had Kroeger, lead vocalist of the Canadian band Nickelback,

Antonio Scorza/ShutterStock (Licensed)

Why do people hate Nickelback?

Chad Kroeger’s problematic lyrics and public antics have intensified the dislike towards Nickelback


Kahron Spearman


Nickelback, the Canadian rock band led by Chad Kroeger, has been regarded as one of the most hated bands globally for seemingly an age. Despite achieving commercial success with albums like Silver Side Up (2001), The Long Road (2003), and Dark Horse (2008), the band is perpetually criticized, and their music is mocked—all while dominating adult contemporary charts in the duration. So why do people hate Nickelback?

Some, like the creator behind the Marty Music YouTube channel, asserts that “Nickelback is NOT as bad as you think.”

But a lot of people are not on board with this argument.

Why do people hate Nickleback? Let us count the ways

They champion an unoriginal and boring musical style

Nickelback is often criticized for their music being objectively boring and lacking genuine substance. They’re sometimes panned for reflecting elements of more successful bands while being overly commercial and inauthentic. A Daily Beast article titled, “Nickelback Really Loves Being the Most Reviled Band in Rock Music” mentioned “the band’s appropriation of hard rock sounds and elements (such as Slayer, Pantera and Ramones T-shirts)” as one of several reasons they’re so heartily dismissed by music loves.

They sometimes wander into misogynyn

Chad Kroeger’s often misogynistic lyrics and public antics have intensified the dislike towards Nickelback. Songs like “Something in Your Mouth” and “Figured You Out” feature eyebrow-raising lyrics that have rightfully attracted criticism. The Daily Beast singled out the chorus of “Something in Your Mouth” as problematic: “You’re so much cooler, When you never pull it out, Cause you look so much cuter, With something in your mouth.”

Affiliation with metal record label while being decidedly non-metal

Nickelback’s association with Roadrunner Records, a label reputed for producing metal bands, created an early disconnect from some fans. Accusations of the label buying the band’s hit to ensure profitability and global recognition gave critics further ammunition, with some even claiming that Nickelback is proof that any band can achieve fame with sufficient investment.

The Metal Sucks website, in a 2008 article about the curious arrangement, contended that Nickleback’s commercial success allowed bands their critics actually liked to continue.

“‘F*ck Nickelback,’ I hear you say,” the article reasoned. “Touche. But let’s read between the lines here: Nickelback, quite honestly, are a large part of the reason that Roadrunner Records is able to continue to release records by other, less-sucky acts. Simply put, Nickelback’s 7 million records sold fund every 100,000 to 200,000-selling release by other Roadrunner bands we like, such as Killswitch Engage, Machine Head, Opeth, Megadeth, Dream Theater, Biffy Clyro, Life of Agony, Trivium, Soufly, etc etc etc etc. Get it?”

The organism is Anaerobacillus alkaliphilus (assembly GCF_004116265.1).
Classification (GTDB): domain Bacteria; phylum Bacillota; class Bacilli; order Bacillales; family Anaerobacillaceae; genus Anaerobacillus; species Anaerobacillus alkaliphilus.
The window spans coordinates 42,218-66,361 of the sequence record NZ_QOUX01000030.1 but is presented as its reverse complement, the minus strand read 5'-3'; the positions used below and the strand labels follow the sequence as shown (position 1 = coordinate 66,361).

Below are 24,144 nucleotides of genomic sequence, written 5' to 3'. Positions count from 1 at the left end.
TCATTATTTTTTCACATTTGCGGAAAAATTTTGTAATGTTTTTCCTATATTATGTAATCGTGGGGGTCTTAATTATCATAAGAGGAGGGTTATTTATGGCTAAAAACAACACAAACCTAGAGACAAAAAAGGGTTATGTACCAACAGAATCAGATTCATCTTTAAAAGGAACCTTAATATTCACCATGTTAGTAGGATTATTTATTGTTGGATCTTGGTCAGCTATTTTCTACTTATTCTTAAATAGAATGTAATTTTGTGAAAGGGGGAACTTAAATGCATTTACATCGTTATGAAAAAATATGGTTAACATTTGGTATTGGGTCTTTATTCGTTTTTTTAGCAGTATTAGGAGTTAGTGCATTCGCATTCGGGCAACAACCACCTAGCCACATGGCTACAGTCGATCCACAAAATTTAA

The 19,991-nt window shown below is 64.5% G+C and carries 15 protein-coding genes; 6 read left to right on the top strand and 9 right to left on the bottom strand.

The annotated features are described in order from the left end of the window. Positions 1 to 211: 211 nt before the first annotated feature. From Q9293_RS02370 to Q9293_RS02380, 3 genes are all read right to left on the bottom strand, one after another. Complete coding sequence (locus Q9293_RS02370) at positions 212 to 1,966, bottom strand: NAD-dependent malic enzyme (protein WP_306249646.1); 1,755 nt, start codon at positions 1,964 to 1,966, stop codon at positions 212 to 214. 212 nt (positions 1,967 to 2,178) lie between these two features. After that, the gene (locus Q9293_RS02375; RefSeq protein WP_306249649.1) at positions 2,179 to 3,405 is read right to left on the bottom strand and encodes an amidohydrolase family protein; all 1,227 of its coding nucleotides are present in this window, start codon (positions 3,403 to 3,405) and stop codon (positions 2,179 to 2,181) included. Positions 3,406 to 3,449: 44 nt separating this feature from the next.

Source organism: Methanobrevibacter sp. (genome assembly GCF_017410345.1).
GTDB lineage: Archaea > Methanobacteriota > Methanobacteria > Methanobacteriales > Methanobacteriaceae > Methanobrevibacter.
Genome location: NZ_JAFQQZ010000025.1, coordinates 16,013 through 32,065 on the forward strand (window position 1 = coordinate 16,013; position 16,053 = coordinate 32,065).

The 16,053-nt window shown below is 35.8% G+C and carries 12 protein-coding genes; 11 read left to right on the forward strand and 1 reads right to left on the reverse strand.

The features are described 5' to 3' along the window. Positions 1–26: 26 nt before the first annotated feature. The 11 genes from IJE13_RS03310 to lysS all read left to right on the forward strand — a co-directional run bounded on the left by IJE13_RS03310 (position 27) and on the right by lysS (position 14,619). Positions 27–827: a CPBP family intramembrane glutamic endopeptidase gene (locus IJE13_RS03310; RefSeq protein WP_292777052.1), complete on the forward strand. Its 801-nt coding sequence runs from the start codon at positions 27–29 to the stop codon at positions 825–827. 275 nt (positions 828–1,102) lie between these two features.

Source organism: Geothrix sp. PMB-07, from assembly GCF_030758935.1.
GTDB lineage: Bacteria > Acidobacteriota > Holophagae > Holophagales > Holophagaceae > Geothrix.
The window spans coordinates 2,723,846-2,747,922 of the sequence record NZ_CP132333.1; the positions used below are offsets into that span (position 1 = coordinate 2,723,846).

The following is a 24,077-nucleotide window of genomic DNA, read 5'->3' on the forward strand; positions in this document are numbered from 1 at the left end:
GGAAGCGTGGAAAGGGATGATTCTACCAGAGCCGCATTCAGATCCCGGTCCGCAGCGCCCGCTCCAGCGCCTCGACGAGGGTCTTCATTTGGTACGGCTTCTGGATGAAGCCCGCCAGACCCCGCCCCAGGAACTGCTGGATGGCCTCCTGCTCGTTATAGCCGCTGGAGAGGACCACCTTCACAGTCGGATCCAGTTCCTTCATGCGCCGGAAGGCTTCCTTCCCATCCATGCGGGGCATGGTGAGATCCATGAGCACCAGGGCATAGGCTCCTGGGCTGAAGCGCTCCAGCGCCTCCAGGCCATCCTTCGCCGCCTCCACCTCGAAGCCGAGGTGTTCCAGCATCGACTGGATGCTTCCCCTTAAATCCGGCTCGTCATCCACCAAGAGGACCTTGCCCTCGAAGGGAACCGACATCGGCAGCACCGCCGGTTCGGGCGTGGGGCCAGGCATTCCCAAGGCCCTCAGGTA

Who likes Nickelback anyway?

Vocal critics in the music industry

Musicians like Slipknot’s Corey Taylor have openly criticized Nickelback, as the Daily Dot has reported on. Taylor once dubbed them the “worst band of all time.” Taylor’s very public beef with Kroeger has been highlighted by major music mags like NME. Such public disparagements by renowned artists have strengthened the negative narrative surrounding Nickelback.

Does Nickelback have a ghost fanbase?

Ironically, Nickelback’s “How You Remind Me” was the most-played radio hit of the 2000s, hinting at a silent, possibly closeted fanbase, considering the conspicuous absence of open Nickelback admirers. This paradox has intensified the enigma around the band’s fanbase and the extent of genuine appreciation for their music. Think about it—who do you know that likes Nickelback, enough to buy/stream records and concert tickets?

Nickelback and grunge

Nickelback’s rise coincided with the post-Nirvana era after Kurt Cobain’s death in 1994. Attempting to fill the void left by iconic grunge bands, Nickelback was perceived as the harbinger of the post-grunge era, a transition met with disdain by fans of the original grunge bands. Their ill-defined genre and commercial approach exacerbated their image as the desecrators of the grunge legacy.

Yet, Nirvana bassist Krist Novoselic defended Nickleback’s honor in a 2019 tweet, according to Rolling Stone — albeit for getting its hit “Photograph” appropriated by Donald Trump.

The science of hating Nickleback

Nickelback’s notorious reputation has even attracted academic scrutiny. A study by the University of Eastern Finland, titled “Hypocritical Bullshit Performed Through Gritted Teeth: Authenticity Discourses in Nickelback’s Album Reviews in Finnish Media,” examined the band’s lack of originality and significant influences, concluding their inability to infuse their essence into their music as a reason for the widespread dislike.

Are they just, ultimately, mediocre?

The recurrent themes of sex, love, and heartbreak in their songs, coupled with a perceived lack of musical innovation, have led to accusations of the band’s inherent mediocrity. Critics argue that Nickelback’s every venture into the recording studio results in a purely commercial product, lacking genuine artistic craft.

While their commercial success and substantial fanbase cannot be denied, the myriad factors contributing to Nickelback’s negative reputation seemingly overshadow their musical accomplishments. From unoriginal and insipid music, offensive lyrics, and questionable commercial tactics to being deemed the assassins of grunge, Nickelback remains enveloped in a shroud of disdain and mockery. Whether this scorn is a consequence of their own doing or an exaggerated response to their mediocrity is a debate that continues to echo in rock music discourse.

The Daily Dot